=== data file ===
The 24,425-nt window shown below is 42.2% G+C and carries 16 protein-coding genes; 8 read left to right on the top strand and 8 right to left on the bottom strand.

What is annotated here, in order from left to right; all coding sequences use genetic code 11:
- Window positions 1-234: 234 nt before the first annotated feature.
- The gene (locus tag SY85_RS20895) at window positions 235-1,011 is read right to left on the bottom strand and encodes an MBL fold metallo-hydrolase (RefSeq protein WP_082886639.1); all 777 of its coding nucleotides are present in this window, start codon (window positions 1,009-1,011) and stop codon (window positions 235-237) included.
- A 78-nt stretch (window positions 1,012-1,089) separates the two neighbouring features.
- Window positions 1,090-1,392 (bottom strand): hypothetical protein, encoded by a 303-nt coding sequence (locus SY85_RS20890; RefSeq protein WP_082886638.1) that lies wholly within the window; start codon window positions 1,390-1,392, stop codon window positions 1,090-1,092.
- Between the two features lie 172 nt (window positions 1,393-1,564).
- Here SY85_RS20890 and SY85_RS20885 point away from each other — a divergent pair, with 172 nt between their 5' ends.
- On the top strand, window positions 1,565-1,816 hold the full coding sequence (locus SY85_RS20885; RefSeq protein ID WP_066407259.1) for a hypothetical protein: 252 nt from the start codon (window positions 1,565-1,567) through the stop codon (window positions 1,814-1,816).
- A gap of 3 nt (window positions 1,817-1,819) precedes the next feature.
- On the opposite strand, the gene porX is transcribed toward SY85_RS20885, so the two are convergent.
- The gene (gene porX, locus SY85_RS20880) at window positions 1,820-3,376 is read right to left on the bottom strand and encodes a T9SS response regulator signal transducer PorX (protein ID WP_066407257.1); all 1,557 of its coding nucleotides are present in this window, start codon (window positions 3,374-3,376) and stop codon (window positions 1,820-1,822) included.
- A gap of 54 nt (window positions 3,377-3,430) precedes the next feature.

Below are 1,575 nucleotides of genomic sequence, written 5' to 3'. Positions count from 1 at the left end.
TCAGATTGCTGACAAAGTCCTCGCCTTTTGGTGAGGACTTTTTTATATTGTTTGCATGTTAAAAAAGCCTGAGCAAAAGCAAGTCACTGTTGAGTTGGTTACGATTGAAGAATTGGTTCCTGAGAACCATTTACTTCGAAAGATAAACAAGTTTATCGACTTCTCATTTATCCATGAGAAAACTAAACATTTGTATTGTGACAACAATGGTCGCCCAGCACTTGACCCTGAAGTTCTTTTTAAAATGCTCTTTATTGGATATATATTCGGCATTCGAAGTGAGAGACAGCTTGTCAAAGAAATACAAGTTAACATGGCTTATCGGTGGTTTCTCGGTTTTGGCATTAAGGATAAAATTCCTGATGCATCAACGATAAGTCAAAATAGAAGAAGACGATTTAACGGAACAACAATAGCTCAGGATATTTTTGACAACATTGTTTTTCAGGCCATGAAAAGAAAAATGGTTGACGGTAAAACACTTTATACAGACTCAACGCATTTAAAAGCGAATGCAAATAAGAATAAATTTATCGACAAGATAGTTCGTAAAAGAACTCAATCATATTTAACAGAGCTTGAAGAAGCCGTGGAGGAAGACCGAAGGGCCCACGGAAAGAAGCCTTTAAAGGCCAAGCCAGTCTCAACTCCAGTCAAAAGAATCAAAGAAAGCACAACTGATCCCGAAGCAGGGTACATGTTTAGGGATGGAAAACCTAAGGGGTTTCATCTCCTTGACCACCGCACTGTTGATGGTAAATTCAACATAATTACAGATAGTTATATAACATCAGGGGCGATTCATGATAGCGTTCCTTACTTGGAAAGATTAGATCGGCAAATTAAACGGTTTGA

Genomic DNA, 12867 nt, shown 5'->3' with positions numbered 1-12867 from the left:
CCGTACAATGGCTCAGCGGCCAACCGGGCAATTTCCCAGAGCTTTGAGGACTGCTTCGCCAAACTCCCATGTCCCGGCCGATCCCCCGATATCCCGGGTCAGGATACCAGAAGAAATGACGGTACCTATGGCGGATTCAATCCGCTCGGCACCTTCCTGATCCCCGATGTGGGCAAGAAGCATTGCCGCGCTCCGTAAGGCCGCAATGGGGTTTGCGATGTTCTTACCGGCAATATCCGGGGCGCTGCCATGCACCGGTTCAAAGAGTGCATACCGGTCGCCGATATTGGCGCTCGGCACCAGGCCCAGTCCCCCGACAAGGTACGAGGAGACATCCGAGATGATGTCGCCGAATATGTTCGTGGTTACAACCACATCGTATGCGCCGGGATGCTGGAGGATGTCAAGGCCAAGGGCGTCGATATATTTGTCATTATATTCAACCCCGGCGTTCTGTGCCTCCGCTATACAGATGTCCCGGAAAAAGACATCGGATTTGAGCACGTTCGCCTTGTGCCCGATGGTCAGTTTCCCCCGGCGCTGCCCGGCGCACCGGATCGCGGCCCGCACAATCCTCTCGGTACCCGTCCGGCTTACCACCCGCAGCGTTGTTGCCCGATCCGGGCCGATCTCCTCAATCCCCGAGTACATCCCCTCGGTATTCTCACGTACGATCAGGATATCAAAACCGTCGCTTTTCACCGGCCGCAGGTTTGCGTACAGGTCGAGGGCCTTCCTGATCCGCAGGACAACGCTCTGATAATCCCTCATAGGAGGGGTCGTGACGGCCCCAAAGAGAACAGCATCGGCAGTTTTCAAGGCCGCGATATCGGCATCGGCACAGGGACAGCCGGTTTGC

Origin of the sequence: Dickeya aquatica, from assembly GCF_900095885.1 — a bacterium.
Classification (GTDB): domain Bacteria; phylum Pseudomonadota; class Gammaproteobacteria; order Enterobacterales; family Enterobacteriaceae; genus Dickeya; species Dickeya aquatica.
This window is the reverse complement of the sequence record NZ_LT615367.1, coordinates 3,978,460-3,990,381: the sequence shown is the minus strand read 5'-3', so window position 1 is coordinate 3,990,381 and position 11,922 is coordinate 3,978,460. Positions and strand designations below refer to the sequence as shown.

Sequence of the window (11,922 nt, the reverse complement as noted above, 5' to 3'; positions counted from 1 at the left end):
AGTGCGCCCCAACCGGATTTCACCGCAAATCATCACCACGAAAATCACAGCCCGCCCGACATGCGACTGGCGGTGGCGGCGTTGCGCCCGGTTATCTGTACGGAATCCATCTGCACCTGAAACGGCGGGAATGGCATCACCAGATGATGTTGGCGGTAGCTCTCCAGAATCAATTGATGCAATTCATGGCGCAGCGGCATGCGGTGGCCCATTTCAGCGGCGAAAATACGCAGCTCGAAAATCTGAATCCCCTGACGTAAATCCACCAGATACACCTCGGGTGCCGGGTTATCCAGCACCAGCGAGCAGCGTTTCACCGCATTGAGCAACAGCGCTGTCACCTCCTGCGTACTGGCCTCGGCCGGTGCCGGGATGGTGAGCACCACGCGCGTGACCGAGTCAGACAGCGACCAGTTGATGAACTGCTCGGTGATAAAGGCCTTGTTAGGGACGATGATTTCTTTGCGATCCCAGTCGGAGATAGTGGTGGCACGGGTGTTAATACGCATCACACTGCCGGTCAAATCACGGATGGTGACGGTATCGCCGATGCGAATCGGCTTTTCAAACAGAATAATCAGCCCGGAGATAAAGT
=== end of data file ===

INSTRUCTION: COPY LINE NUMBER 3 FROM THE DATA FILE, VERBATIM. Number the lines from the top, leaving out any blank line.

- Window positions 1-234: 234 nt before the first annotated feature.